my website: colour it green

etsy shop

blog

ina
A selfsufficientish Regular
A selfsufficientish Regular
Posts: 8132
Joined: Sun May 22, 2005 9:16 pm
Location: Kincardineshire, Scotland

Post: # 95062Post ina »

red wrote:i thnk the rayburn and mutton were made for each other..
Did anybody ask the sheep's opinion on that?
Ina
I'm a size 10, really; I wear a 20 for comfort. (Gina Yashere)

User avatar
lsm1066
Living the good life
Living the good life
Posts: 322
Joined: Sat Apr 05, 2008 7:58 pm
Location: East Midlands

Post: # 95098Post lsm1066 »

Cheezy wrote:THe key apparently to making sure it's tender is that the farmers used to bring down the sheep from the pastures a few weeks before slaughter and keep them in local fields with plenty of fresh grass to "finish them off" I'd never heard of this. But it apparently helps the muscles to relax and fatten them up.
Maybe their legs get tired and knotty from the trip down. Like venison will be tough if the deer was on the run when it was killed.

Well it might be. No need to look at me like that :oops:

User avatar
mybarnconversion
Living the good life
Living the good life
Posts: 326
Joined: Wed May 16, 2007 5:16 pm
Location: Wales
Contact:

Post: # 95298Post mybarnconversion »

I guess the key is time (& or thyme :wink:) ...

Well hung and cooked low and slow ...

Jack
A selfsufficientish Regular
A selfsufficientish Regular
Posts: 537
Joined: Fri Dec 15, 2006 7:20 am
Location: New Zealand

Post: # 95311Post Jack »

Gidday

Golly gosh. One is notted and another is well hung.

"Shut up Jack"

Anyway, it does make a mutton better eating if they are finnished on good pasture but it does take several weeks and not just one or two.

And Ism1066, you may have been speaking in jest but you are dead right, if an animal is stressed in any way wether from running or just being herded into an abattoir it will not only be tough but also it will not taste as good. That is why home killed meat is far superior as they are in familliar suroundings and no stress.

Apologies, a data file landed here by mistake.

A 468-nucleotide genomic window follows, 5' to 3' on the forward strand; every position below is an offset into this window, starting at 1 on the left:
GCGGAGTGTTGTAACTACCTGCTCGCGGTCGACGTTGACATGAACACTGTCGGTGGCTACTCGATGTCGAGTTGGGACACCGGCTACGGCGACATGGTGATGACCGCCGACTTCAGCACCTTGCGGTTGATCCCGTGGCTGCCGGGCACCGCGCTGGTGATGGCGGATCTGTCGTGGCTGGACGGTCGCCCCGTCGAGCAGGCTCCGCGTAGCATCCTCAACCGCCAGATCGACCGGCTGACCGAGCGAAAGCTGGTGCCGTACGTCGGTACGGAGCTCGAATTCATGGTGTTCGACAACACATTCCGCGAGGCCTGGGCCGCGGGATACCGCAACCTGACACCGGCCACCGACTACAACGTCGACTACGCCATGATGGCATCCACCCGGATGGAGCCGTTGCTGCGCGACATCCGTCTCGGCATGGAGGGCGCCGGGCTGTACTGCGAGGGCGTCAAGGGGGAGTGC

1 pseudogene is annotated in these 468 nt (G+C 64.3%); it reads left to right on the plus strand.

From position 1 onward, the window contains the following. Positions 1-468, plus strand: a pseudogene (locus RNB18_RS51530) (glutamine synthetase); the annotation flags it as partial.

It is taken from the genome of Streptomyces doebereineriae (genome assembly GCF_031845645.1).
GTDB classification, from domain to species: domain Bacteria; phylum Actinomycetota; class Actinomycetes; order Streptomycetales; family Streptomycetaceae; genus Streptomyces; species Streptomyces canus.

Cheers
just a Rough Country Boy.

User avatar
red
A selfsufficientish Regular
A selfsufficientish Regular
Posts: 6513
Joined: Sun Jul 30, 2006 7:59 pm
Location: Devon UK
Contact:

Post: # 106350Post red »

mutton is back from the slaughterhouse 'minus its personality'

bit fatty but the meat looks good and the chops and joints are nice and big

so far only eaten liver though.. so not truly tried and tested. as she was only 2 I dont think the meat will be tough. Really do hope it works out as I would prefer to keep any lambs we raise a bit longer than the 6 months norm..
but then this will only work out if they are castrated males.. or I end up with more pregnant.. maybe.. anyway.. at the mo we only have one lamb and he is a castrated ram lamb, but we are raising our sheep almost entirely on grass.. so depends how the grass lasts out... vs the freezer space.....
Red

I like like minded people... a bit like minded anyway.. well people with bits of their minds that are like the bits of my mind that I like...

my website: colour it green

etsy shop

blog

User avatar
Cheezy
A selfsufficientish Regular
A selfsufficientish Regular
Posts: 675
Joined: Thu Apr 20, 2006 10:00 pm
Location: Darlington UK

Post: # 106417Post Cheezy »

red wrote:mutton is back from the slaughterhouse 'minus its personality'

bit fatty but the meat looks good and the chops and joints are nice and big

so far only eaten liver though.. so not truly tried and tested. as she was only 2 I dont think the meat will be tough. Really do hope it works out as I would prefer to keep any lambs we raise a bit longer than the 6 months norm..
but then this will only work out if they are castrated males.. or I end up with more pregnant.. maybe.. anyway.. at the mo we only have one lamb and he is a castrated ram lamb, but we are raising our sheep almost entirely on grass.. so depends how the grass lasts out... vs the freezer space.....
Can any one confirm the name given to sheep's meat due to age
Lamb (upto 12months old?)
Hogget (12 to 24 months?)
Mutton over 24 months?

Is this right?
It's not easy being Cheezy
So you know how great Salsify is as a veg, what about Cavero Nero,great leaves all through the winter , then in Spring sprouting broccolli like flowers! Takes up half as much room as broccolli

MKG
Site Admin
Site Admin
Posts: 5139
Joined: Fri Mar 07, 2008 5:15 pm
Location: North Notts.

Post: # 106423Post MKG »

That's the way I've always known it.

Post Reply